A confirmation of the theory of general relativity from the most powerful gamma-ray burst ever detected

Artist's concept of gamma-ray burst (Image courtesy Superbossa.com e Alice Donini)
Artist’s concept of gamma-ray burst (Image courtesy Superbossa.com e Alice Donini)

An article published in the journal “Physical Review Letters” reports a measurement of the invariance of the speed of light in vacuum at different energies thanks to observations of the gamma-ray burst cataloged as GRB 190114C, the most powerful ever observed. The scientists from the MAGIC Collaboration used the data collected by the two MAGIC telescopes in the Canaries to investigate in particular a phenomenon called Lorentz invariance violation (LIV), ending up with yet another confirmation of Albert Einstein’s theory of general relativity.

On January 14, 2019, various telescopes participated in the multiband observation, which means at frequencies of different bands of the electromagnetic spectrum, of the GRB 190114C gamma-ray burst. This event was truly extraordinary even by the standards of these extremely energetic events because it was the first observed at TeraelettronVolt (TeV) energies. Gamma-ray instruments detected these extremely energetic emissions at various levels but other emissions filled the spectrum and were detected down to radio waves.

Among the ground instruments that participated in the observations of the GRB 190114C gamma-ray burst, there are the MAGIC (Major Atmospheric Gamma Imaging Cherenkov) telescopes, capable of detecting gamma rays at such high energies. For this reason, they were crucial in the study of this event, and now this new research also contributes to a verification of the invariance of the speed of light in vacuum at different energies. One of the problems of today’s physics is the difficulty of combining the theory of relativity and quantum theory. For example, according to some theories, at an extremely small scale, space-time is a thin lattice and not a continuous surface. The consequence is that, especially at higher frequencies, there may be interference in the speed of light in vacuum.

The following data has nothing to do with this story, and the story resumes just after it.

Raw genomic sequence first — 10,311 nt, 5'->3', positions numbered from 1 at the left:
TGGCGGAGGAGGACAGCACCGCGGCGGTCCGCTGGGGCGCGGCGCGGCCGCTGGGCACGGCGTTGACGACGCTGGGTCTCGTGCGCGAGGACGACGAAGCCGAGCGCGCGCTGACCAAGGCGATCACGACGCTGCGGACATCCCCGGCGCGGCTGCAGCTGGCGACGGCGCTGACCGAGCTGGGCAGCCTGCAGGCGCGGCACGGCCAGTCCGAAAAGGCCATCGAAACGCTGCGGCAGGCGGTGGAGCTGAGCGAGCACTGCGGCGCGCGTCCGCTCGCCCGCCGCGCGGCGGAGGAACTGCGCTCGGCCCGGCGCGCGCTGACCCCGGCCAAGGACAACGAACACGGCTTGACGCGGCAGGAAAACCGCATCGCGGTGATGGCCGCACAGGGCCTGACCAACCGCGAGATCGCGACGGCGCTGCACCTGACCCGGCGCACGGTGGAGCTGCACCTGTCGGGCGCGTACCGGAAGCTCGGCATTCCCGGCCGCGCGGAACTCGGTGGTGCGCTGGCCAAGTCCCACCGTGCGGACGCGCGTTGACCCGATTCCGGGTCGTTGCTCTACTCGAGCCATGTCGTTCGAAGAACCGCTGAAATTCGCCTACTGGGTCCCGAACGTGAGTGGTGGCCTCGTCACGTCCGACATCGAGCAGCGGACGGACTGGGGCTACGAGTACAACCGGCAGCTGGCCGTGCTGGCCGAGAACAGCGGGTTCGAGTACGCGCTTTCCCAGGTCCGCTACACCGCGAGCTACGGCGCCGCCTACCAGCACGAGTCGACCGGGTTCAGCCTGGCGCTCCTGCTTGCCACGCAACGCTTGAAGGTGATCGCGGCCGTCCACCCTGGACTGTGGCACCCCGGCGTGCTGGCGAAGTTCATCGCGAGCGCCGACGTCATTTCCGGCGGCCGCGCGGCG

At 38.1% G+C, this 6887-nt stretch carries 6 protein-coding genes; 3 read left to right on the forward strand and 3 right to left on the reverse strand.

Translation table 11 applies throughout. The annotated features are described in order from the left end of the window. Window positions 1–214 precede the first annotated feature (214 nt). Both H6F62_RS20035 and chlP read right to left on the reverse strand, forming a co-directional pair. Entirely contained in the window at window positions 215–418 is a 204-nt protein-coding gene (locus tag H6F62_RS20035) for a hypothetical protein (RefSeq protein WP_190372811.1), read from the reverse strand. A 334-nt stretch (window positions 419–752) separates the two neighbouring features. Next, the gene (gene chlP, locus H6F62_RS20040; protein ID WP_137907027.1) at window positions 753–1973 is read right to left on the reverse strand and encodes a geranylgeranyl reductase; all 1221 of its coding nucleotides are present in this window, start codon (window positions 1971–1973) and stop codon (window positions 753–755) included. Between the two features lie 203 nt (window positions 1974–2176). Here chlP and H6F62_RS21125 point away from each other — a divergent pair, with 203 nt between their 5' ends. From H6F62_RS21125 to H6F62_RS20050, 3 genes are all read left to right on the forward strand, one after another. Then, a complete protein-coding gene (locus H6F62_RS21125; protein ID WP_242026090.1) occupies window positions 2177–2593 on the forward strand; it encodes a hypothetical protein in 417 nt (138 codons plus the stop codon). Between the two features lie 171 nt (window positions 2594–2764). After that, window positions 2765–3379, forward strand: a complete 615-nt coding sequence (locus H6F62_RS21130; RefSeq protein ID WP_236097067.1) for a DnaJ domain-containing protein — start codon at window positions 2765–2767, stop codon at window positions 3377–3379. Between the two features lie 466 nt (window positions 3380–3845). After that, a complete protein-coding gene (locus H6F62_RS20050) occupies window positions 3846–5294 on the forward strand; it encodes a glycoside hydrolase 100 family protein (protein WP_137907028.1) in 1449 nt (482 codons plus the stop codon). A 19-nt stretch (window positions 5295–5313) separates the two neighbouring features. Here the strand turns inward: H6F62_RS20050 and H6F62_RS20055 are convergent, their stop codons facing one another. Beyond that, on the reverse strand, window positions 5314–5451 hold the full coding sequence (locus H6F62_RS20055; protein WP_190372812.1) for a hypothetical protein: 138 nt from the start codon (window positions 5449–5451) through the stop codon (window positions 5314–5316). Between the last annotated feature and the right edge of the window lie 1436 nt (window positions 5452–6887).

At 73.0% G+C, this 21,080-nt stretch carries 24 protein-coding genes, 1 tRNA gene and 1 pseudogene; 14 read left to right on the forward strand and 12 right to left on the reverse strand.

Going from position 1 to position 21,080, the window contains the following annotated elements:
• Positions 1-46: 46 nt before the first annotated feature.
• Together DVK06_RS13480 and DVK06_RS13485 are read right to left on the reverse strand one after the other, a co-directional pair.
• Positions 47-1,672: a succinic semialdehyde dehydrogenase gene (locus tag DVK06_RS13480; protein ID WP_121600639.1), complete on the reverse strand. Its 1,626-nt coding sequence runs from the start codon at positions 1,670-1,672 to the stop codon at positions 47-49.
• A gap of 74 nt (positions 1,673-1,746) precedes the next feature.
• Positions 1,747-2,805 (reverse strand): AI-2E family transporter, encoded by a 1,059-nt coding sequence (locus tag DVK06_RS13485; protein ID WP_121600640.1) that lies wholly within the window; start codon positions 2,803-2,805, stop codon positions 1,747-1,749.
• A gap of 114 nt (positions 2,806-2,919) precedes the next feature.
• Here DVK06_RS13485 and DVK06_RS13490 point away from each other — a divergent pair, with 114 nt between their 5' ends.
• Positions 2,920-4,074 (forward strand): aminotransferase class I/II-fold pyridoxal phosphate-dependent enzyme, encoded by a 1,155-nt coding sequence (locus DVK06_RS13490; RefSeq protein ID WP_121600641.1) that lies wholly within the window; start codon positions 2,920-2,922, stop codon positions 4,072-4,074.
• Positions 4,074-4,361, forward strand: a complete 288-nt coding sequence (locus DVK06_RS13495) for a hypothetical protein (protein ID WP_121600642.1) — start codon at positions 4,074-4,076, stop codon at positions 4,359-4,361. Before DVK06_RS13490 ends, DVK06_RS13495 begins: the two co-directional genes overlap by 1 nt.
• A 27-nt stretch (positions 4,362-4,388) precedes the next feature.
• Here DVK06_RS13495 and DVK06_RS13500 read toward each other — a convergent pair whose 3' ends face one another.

Gamma-ray bursts are ideal for studying these theories because their emissions come from a few billion light-years away, are extremely energetic and at various frequencies. The MAGIC Collaboration researchers analyzed the data recorded on the occasion of the GRB 190114C event. The result is that there was no energy-dependent delay in the arrival times of gamma rays, which is what would have happened if there was a quantization of space-time in accordance with the tested theories.

In essence, this places very strict limits on quantum gravity, a confirmation of results deriving from previous analysis of gamma-ray bursts. It’s an important confirmation because the distance and above all the extremely-high-energy of the GRB 190114C event offer greater precision in the test. It’s also yet another confirmation of the theory of general relativity. In the future, other gamma-ray bursts may be examined that way with MAGIC or other specialized instruments.

The afterglow of GRB 190114C observed by Hubble (Image NASA, ESA, and V. Acciari et al. 2019)
The afterglow of GRB 190114C observed by Hubble (Image NASA, ESA, and V. Acciari et al. 2019)

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